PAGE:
Thank you to those who have contacted me about the outbreak of COVID-19 and the possibility of an extension to the Brexit transition period.
The coronavirus crisis is the biggest we have faced in several generations. Public health and safety must come first, with action guided by medical and scientific evidence. It is vital that the Government shows the leadership this outbreak demands. All its efforts must be channelled into protecting people’s health, wellbeing and livelihoods.
In the middle of this crisis, the Government continues to state that its negotiations with the EU on our future relationship and preparations for the end of the transition period continue on schedule, and that the date for the end of the transition is enshrined in UK law. I am aware that reports in March suggested the Government could ask for an extension to the Brexit transition period due to the difficulties in carrying out negotiations with the EU under current circumstances, but its chief negotiator has reiterated its position and said the Government would turn down a request for an extension from the EU.
I believe it was a serious mistake for the Government to set the date of 31st December 2020 in law as the end of the transition period and to prohibit itself from requesting an extension. It was warned during debates on the Withdrawal Agreement Bill that by doing so it was boxing itself in, setting up the risk of a damaging ‘no deal’ Brexit. It is deeply disappointing that it chose to reject proposals to give Parliament a role in deciding on an extension to avoid leaving the transition period without an agreement on the future UK-EU relationship. This would have been a sensible insurance policy, giving the Government the flexibility to deal with any challenges that came up and provide the certainty that businesses and the economy need.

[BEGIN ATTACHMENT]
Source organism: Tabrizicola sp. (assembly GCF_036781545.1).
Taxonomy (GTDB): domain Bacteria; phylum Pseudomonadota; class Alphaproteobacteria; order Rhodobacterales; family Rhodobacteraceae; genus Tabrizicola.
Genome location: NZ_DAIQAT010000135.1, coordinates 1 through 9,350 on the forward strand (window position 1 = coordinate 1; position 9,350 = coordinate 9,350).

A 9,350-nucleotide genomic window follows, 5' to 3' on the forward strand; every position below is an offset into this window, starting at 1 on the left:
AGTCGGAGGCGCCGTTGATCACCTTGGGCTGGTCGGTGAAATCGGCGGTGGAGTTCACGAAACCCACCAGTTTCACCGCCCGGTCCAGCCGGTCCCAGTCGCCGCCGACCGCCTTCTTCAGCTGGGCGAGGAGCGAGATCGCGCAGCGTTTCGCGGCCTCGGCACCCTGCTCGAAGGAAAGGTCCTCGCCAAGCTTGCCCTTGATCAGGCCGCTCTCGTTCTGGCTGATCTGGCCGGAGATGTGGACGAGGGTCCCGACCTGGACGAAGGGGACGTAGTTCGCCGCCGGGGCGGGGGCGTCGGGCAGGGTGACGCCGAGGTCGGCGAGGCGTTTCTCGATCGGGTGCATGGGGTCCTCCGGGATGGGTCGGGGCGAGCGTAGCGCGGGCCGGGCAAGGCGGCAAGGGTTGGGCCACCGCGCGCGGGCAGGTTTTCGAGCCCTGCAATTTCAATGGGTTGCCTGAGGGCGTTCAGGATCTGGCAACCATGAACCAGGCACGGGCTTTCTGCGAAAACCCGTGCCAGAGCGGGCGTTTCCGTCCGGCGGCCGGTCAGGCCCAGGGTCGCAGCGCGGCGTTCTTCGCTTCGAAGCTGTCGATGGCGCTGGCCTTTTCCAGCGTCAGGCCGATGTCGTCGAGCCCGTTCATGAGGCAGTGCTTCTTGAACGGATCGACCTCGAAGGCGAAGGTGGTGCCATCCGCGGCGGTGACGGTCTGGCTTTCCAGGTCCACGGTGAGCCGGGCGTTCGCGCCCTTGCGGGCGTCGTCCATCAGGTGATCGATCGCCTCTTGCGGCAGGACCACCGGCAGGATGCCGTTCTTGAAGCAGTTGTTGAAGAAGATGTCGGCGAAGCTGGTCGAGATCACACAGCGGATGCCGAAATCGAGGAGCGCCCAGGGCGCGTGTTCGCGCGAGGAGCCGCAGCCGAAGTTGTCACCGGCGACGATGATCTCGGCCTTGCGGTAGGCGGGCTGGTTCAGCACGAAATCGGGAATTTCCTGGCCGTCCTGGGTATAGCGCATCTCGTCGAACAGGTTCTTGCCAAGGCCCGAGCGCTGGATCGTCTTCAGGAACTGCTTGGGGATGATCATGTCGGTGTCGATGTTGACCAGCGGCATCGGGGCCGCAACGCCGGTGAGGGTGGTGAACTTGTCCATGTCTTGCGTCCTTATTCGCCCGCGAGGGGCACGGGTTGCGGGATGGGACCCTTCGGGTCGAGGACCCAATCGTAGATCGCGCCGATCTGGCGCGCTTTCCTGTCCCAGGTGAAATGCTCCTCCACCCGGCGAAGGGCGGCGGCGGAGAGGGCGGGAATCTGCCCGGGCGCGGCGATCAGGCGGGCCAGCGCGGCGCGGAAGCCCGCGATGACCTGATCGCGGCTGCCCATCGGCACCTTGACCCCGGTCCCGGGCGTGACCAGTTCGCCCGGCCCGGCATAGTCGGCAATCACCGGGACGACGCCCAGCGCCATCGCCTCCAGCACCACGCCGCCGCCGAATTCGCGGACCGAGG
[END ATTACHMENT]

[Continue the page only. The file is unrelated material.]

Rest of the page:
Our priority at this time must be to focus on stopping the spread of coronavirus and protecting individuals and businesses from its impacts. Nevertheless, our future relationship with the EU will involve decisions that are crucial to our country. Those decisions must put the interests of jobs and the economy, as well as security and the other issues covered by the talks, before ideology. Given the Government’s decision to continue negotiations with the EU during this period, it is vital that it reports to Parliament regularly on the progress of negotiations so that we can press the concerns that you and many others have raised.